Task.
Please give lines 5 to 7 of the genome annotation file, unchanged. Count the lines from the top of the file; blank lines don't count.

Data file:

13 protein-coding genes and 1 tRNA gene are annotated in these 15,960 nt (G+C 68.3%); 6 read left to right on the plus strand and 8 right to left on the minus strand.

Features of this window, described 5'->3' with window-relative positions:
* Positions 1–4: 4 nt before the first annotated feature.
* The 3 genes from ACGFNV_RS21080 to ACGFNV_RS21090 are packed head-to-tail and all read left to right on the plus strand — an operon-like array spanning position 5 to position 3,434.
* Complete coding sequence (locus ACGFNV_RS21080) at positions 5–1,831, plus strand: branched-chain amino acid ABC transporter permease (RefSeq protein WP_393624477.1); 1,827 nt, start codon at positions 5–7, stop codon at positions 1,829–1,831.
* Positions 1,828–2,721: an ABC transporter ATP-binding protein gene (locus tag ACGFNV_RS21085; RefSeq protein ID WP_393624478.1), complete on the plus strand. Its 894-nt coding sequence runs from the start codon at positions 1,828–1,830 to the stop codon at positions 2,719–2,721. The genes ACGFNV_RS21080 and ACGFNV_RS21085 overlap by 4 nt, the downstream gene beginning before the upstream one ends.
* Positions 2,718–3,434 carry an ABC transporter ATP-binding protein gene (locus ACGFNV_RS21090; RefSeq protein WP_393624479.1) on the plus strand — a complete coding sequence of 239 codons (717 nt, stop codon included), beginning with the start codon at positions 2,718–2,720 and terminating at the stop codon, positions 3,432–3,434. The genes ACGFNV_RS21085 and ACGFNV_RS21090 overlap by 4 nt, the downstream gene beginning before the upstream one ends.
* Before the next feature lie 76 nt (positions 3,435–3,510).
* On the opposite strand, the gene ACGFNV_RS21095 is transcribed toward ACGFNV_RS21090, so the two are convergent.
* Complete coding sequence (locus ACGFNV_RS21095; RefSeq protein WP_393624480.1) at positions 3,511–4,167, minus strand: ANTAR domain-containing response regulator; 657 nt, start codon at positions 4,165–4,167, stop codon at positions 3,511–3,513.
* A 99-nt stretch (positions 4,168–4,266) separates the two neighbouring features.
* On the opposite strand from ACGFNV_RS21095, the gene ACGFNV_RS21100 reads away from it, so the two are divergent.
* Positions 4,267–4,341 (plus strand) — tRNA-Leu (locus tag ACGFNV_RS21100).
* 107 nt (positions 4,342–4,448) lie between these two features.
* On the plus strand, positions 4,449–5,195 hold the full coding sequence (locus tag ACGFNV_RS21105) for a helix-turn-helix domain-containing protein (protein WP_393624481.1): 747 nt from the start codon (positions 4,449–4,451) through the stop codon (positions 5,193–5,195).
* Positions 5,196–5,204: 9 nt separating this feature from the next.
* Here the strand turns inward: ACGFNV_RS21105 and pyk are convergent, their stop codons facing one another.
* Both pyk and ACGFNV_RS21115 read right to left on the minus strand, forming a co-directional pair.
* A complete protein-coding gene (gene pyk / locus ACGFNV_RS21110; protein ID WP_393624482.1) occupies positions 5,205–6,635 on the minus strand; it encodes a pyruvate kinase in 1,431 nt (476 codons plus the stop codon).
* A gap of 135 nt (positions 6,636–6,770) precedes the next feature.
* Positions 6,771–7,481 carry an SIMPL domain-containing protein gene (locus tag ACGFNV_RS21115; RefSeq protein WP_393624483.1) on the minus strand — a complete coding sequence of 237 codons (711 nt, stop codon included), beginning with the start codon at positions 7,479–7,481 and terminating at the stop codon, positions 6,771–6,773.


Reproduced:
* Complete coding sequence (locus ACGFNV_RS21080) at positions 5–1,831, plus strand: branched-chain amino acid ABC transporter permease (RefSeq protein WP_393624477.1); 1,827 nt, start codon at positions 5–7, stop codon at positions 1,829–1,831.
* Positions 1,828–2,721: an ABC transporter ATP-binding protein gene (locus tag ACGFNV_RS21085; RefSeq protein ID WP_393624478.1), complete on the plus strand. Its 894-nt coding sequence runs from the start codon at positions 1,828–1,830 to the stop codon at positions 2,719–2,721. The genes ACGFNV_RS21080 and ACGFNV_RS21085 overlap by 4 nt, the downstream gene beginning before the upstream one ends.
* Positions 2,718–3,434 carry an ABC transporter ATP-binding protein gene (locus ACGFNV_RS21090; RefSeq protein WP_393624479.1) on the plus strand — a complete coding sequence of 239 codons (717 nt, stop codon included), beginning with the start codon at positions 2,718–2,720 and terminating at the stop codon, positions 3,432–3,434. The genes ACGFNV_RS21085 and ACGFNV_RS21090 overlap by 4 nt, the downstream gene beginning before the upstream one ends.